At the university level, professors are not solely teachers but also experts in their fields of study, providing the basis for future advancements. A great passion for learning and uncovering new facts spurs many of these professors to conduct cutting edge research. It is for this reason that the Eberly College at West Virginia University is pleased to celebrate the academic accomplishments of its 2011 Outstanding Researcher Award recipients.
Joseph Hodge’s work examines British colonial policy in Africa and the Caribbean, and includes a book, “Triumph of the Expert” (Ohio University Press), that one reviewer suggests “forces us to reassess the late colonial era and its consequences.” Another reviewer noted that it has reoriented the focus of those studying development in Africa. Clearly, “Triumph of the Expert,” as well as Hodge’s articles dealing with British colonial policy, constitutes a significant contribution to the field and merits recognition.
Professor Hodge received his Ph.D. in History at Queen’s University at Kingston, Ontario, Canada in 1999.
Jason MacDonald, assistant professor of political science at WVU, notes that his research is focused on Congress, with particular attention to legislative efforts to influence bureaucracy in the United States.
“I feel really humble; I read about the previous winners of this award and their accomplishments. I am in very good company,” MacDonald said.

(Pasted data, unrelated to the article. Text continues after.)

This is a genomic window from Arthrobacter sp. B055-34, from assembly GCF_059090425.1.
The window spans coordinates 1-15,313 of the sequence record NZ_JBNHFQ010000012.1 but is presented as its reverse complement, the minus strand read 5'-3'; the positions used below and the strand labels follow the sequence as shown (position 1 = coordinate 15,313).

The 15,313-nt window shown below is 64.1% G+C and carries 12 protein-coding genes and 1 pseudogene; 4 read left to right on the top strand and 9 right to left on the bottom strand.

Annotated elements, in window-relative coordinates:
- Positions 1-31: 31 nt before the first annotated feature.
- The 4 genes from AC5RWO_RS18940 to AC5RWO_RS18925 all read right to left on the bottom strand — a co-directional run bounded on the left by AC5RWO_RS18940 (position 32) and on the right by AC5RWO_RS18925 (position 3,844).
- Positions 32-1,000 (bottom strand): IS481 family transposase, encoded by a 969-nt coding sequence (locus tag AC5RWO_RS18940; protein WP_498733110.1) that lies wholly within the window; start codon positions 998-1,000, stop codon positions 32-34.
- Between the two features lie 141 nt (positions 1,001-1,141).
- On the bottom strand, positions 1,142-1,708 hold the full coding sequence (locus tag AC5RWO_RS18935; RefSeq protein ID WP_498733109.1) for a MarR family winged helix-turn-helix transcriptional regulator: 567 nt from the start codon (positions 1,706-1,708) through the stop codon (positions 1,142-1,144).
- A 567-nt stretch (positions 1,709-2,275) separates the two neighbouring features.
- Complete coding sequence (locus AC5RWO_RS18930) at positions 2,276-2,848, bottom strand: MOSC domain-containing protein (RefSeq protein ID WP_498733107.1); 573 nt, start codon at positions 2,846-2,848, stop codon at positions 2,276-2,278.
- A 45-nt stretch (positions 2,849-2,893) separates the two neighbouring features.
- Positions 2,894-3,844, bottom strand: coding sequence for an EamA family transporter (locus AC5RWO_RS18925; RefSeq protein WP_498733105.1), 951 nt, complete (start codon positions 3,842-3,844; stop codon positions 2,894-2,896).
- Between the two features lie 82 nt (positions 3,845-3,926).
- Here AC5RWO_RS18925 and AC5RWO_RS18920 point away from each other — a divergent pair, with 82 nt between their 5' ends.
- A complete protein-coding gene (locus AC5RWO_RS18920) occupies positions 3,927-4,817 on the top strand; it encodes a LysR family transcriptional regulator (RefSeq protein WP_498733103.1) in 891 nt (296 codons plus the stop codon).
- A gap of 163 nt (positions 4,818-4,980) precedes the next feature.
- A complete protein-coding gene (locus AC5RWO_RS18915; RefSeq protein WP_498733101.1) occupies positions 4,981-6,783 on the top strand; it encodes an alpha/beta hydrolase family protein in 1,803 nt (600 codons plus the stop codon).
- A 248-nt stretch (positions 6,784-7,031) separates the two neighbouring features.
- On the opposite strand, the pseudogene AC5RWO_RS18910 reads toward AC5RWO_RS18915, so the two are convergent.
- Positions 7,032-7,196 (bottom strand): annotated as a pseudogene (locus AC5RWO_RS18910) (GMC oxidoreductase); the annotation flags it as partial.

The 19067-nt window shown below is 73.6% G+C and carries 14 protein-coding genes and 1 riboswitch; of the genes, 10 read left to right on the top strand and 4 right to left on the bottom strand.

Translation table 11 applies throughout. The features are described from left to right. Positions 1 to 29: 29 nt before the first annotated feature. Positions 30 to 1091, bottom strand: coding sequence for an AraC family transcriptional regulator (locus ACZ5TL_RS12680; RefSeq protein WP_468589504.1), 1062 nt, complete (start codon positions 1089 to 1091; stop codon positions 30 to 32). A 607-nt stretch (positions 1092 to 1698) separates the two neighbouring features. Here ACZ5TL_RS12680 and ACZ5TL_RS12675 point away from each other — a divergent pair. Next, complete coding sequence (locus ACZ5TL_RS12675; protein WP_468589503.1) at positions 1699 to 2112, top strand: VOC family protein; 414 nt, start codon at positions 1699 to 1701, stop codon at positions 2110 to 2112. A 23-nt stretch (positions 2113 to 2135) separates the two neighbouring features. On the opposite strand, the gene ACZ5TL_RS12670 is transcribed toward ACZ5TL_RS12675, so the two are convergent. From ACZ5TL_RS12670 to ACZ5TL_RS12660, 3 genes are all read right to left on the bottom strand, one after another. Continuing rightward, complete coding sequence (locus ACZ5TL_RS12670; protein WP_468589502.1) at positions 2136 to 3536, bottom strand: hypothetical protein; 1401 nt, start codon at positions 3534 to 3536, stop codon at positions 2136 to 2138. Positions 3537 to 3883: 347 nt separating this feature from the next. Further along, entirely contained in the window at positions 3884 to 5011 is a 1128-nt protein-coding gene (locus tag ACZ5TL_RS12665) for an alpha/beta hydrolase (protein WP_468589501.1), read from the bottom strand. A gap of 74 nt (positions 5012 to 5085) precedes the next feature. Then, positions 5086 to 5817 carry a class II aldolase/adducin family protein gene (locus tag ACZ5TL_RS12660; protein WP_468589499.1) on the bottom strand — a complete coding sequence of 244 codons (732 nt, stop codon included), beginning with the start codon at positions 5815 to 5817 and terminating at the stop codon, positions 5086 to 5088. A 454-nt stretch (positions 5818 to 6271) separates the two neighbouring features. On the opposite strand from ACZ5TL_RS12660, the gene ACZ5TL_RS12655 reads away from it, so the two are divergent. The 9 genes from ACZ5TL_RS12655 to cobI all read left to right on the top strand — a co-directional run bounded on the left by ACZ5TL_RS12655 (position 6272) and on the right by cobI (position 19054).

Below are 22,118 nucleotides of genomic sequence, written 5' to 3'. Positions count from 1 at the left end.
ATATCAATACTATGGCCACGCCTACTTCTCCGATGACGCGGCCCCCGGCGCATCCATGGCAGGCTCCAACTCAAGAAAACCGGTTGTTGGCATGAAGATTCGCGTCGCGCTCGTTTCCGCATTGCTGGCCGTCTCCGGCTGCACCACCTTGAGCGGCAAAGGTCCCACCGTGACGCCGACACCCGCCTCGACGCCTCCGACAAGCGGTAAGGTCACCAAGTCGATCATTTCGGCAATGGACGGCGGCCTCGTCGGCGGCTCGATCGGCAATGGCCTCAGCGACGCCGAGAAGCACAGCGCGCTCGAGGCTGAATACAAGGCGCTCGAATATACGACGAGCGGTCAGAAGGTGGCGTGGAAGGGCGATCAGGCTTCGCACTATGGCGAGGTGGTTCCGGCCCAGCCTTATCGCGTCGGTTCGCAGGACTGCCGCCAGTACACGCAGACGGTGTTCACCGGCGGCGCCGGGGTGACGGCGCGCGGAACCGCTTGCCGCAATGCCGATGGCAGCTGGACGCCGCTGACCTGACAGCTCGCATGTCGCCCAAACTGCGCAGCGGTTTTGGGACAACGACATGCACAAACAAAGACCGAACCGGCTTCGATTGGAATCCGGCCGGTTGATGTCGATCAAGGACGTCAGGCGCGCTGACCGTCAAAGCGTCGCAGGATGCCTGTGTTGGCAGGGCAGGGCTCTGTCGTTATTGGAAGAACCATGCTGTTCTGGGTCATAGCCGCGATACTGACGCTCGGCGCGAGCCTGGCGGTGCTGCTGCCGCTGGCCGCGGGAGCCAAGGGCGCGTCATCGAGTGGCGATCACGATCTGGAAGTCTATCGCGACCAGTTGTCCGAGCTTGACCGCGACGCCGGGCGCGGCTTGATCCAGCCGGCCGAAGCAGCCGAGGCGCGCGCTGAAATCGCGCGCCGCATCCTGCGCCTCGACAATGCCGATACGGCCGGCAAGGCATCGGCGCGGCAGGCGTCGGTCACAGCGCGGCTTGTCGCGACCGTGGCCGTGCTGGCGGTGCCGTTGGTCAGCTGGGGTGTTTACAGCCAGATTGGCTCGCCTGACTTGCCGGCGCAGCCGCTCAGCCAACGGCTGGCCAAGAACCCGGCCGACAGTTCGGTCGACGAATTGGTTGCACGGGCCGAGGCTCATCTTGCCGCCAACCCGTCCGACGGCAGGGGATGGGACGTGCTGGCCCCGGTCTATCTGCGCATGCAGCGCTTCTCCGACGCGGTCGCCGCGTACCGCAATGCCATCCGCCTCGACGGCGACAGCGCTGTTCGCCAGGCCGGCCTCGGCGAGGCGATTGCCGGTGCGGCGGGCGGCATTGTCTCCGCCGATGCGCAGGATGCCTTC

His research has appeared in numerous journals including the rare coup of publication in the top journal in the discipline, the “American Political Science Review.” The article demonstrates that, due to the ability to appropriate funds for agencies’ personnel and programs, Congress has much more leverage over the bureaucracy’s policy decisions than scholars previously appreciated. MacDonald was able to travel to Washington, D.C. and interview congressional staff who work with oversight of the bureaucracy and policy-making issues daily.
“I feel very supported by the political science department and the Eberly College,” MacDonald said. “Both have put me in a position to do this research, which helped me win this award.”
Behavioral dentistry and medicine, including pain, are the research areas studied by Daniel McNeil, professor of psychology at WVU.
“Dentistry is a natural laboratory for the observation of various states of emotional distress,” McNeil said. His research explores what makes events in life emotionally painful and how people cope with such pain.
McNeil is a nationally and internationally recognized scholar in the trans-disciplinary field of behavioral dentistry. He incorporates the social sciences, and particularly psychology, in researching oral health care in the 21st Century.
His work on behavioral dentistry is a prime example of cross-disciplinary research with interesting theoretical and practical consequences.
Another aspect of McNeil’s research involves examining underserved populations across the world. He succeeded in researching cross-cultural interactions among people in New Zealand in 2010 while he was on a Fulbright Senior Scholar fellowship.
McNeil finds it very important to work within the communities he researches not only to collect necessary data, but to give back to the community.
“I try to be a positive impact in a community while also mining research,” he said.
Professor McNeil received his Ph.D. in clinical psychology at the University of Alabama in 1982.
The awards are given to faculty members in the Eberly College of Arts and Sciences who conduct outstanding research and scholarly activity. Each year, the Eberly College Outstanding Researcher Committee will select a maximum of three faculty members to receive awards of $1,000.
For more information, contact Brenda Riggle, operations coordinator for the Eberly College’s Dean’s Office, at (304) 293-4611 ext: 5200 or firstname.lastname@example.org.
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